2024 Tesla Next-Generation Vehicle Should Sell For $12,500 After US Tax Credit

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Why Tesla’s Next-Generation Vehicle Won’t Be $30,000

Below, I explain why the next generation Tesla will be much less expensive than expected and how Tesla can do this. We know Tesla sells the Model 3 for under $40,000 in China today, and it has a project code named Highland to reduce Model 3 costs further next year. This will get the Model 3 below $35,000, which is $27,500 after the tax credit.

As my friend Warren Redlich mentions above at the 1 minute mark, Elon clearly stated a couple months ago during the Q3 2022 Tesla Earnings Call that they are working on a smaller next-generation vehicle which will be about half the cost of the Model 3/Model Y platform. Existing estimates of the Model 3 are that it costs $36,000 to make now (probably more in the US and less in China). Elon mentions a 2-for-1 target and half the effort and half the floor space many times (at about the 2 minute stamp of the above video). Warren mentions it costs about $32,000 to make the cheapest Model 3 (my research above suggests $36,000), but I would certainly expect the Highland project to take out at least $4,000. Half of $32,000 is $16,000.

If Tesla sells that car at $20,000, it makes a 20% margin, which is fine (Warren says 25%, but my math says 4/20 is 20%). Warren has a bunch of ideas on how they get the price down. Most of his ideas are things Tesla is already doing with the Model 3 and Model Y. I have some more radical ideas to get there.

  • 3 years ago, Sandy Munro stated that the Tesla Cybertruck will realize massive savings because it won’t need a half a billion-dollar paint shop. Tesla specifically said they will use what they learned making the Cybertruck on their next generation vehicle.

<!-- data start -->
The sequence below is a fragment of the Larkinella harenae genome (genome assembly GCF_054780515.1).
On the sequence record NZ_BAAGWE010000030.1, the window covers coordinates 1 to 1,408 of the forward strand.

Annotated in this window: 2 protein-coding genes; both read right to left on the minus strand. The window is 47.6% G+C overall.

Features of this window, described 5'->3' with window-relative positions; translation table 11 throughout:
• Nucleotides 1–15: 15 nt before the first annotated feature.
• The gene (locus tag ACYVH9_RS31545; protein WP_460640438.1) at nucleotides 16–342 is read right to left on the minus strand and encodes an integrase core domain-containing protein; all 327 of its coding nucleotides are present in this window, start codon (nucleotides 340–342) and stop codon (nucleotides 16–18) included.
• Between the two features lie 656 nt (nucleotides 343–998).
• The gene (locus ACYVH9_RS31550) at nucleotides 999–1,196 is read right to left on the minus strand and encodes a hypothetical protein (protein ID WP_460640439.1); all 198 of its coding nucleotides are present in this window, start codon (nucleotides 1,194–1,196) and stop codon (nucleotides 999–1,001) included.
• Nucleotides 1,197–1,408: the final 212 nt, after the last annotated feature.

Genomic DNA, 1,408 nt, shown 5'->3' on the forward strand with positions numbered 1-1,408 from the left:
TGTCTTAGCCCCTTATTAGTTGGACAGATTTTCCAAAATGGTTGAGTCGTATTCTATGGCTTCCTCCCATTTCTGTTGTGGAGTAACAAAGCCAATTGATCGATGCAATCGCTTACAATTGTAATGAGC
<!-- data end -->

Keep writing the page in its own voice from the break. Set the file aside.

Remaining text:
• Sandy spoke recently at Teslacon Florida about how having front and rear castings will make manufacturing much easier  (and thus will drive down costs) because they reduce variability in the manufacturing process.
  • Tesla will introduce two major enhancements to the wiring of the next-generation Tesla:
    • The wiring will be much stiffer so that it can be installed by robots. This article from 2019 discusses how traditional wiring is round and not rigid, which makes it difficult to automate the installation of the wiring in the car.
    • Reducing the length of the wiring from 1500 meters to 100 meters. Tesla had hoped to implement this innovation in the Model Y, but Tesla engineers talked Elon out of it in order to get the Model Y out early instead of delaying it to add many new features like Tesla did with the Model X. Instead of sending a different wire to the back of the car for the brake lights, taillights, backup lights, left turn signal, and right turn signal, what if you just had one wire for all of those and then had a smart taillight that used the 12V or even 48V (that reduce wire size) to ground based on either a high frequency signal in that single wire or a wireless signal to tell the car when to show the taillights, brake lights, turn signals, and backup lights. See the video below:

  • Tires and wheels. Warren mentions smaller wheels and tires at about 9 minutes in his video. Researching wheels on Amazon showed that you can get a 13 inch wheel for about half the price ($63) of an 18 inch wheel ($132), and it is about half the weight (16 pounds vs. 30 pounds). Looking at the tires reveals a similar savings. This tire (which I bought a year ago for my Model 3) is warranted for 70,000 miles for $165, while this tire (I bought a similar tire for my Toyota Tercel in 1991 for about $20) is warranted for 75,000 miles for $80.
  • As I wrote two years ago in my article about reducing tire costs, retreading tires is a proven and effective way to reduce tire costs and has great environmental benefits since it greatly reduces the oil needed to make tires and also solves the problem of tire disposal. As you read about retreading tires, note that almost every manufacturer claims to have prices about half of new prices for comparable tread life.